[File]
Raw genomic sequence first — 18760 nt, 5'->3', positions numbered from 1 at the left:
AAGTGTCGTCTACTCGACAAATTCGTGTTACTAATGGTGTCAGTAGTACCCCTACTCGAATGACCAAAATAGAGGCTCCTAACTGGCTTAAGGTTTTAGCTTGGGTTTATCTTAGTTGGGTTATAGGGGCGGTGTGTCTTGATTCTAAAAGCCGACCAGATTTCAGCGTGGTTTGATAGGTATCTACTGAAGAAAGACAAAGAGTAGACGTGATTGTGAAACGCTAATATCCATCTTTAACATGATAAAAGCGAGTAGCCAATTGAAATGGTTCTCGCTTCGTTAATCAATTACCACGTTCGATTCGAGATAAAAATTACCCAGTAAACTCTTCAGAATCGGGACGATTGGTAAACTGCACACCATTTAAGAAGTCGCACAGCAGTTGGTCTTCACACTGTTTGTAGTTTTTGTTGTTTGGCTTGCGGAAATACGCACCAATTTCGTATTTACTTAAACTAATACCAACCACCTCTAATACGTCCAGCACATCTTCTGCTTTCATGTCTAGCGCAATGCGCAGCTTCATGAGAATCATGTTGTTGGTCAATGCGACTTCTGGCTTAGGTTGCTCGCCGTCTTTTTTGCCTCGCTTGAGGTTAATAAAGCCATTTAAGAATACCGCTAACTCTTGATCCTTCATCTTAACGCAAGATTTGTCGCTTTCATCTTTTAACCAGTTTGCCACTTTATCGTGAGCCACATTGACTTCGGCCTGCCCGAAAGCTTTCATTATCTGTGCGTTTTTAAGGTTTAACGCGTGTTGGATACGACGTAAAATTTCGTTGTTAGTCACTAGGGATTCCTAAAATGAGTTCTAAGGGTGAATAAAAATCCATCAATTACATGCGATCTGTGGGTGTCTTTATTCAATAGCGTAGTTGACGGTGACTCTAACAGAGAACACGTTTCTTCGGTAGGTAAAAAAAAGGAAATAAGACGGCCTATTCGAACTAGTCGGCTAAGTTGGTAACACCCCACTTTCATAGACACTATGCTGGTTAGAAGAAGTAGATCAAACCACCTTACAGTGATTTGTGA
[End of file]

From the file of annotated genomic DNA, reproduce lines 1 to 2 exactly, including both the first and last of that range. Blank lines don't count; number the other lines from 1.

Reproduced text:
Raw genomic sequence first — 18760 nt, 5'->3', positions numbered from 1 at the left:
AAGTGTCGTCTACTCGACAAATTCGTGTTACTAATGGTGTCAGTAGTACCCCTACTCGAATGACCAAAATAGAGGCTCCTAACTGGCTTAAGGTTTTAGCTTGGGTTTATCTTAGTTGGGTTATAGGGGCGGTGTGTCTTGATTCTAAAAGCCGACCAGATTTCAGCGTGGTTTGATAGGTATCTACTGAAGAAAGACAAAGAGTAGACGTGATTGTGAAACGCTAATATCCATCTTTAACATGATAAAAGCGAGTAGCCAATTGAAATGGTTCTCGCTTCGTTAATCAATTACCACGTTCGATTCGAGATAAAAATTACCCAGTAAACTCTTCAGAATCGGGACGATTGGTAAACTGCACACCATTTAAGAAGTCGCACAGCAGTTGGTCTTCACACTGTTTGTAGTTTTTGTTGTTTGGCTTGCGGAAATACGCACCAATTTCGTATTTACTTAAACTAATACCAACCACCTCTAATACGTCCAGCACATCTTCTGCTTTCATGTCTAGCGCAATGCGCAGCTTCATGAGAATCATGTTGTTGGTCAATGCGACTTCTGGCTTAGGTTGCTCGCCGTCTTTTTTGCCTCGCTTGAGGTTAATAAAGCCATTTAAGAATACCGCTAACTCTTGATCCTTCATCTTAACGCAAGATTTGTCGCTTTCATCTTTTAACCAGTTTGCCACTTTATCGTGAGCCACATTGACTTCGGCCTGCCCGAAAGCTTTCATTATCTGTGCGTTTTTAAGGTTTAACGCGTGTTGGATACGACGTAAAATTTCGTTGTTAGTCACTAGGGATTCCTAAAATGAGTTCTAAGGGTGAATAAAAATCCATCAATTACATGCGATCTGTGGGTGTCTTTATTCAATAGCGTAGTTGACGGTGACTCTAACAGAGAACACGTTTCTTCGGTAGGTAAAAAAAAGGAAATAAGACGGCCTATTCGAACTAGTCGGCTAAGTTGGTAACACCCCACTTTCATAGACACTATGCTGGTTAGAAGAAGTAGATCAAACCACCTTACAGTGATTTGTGA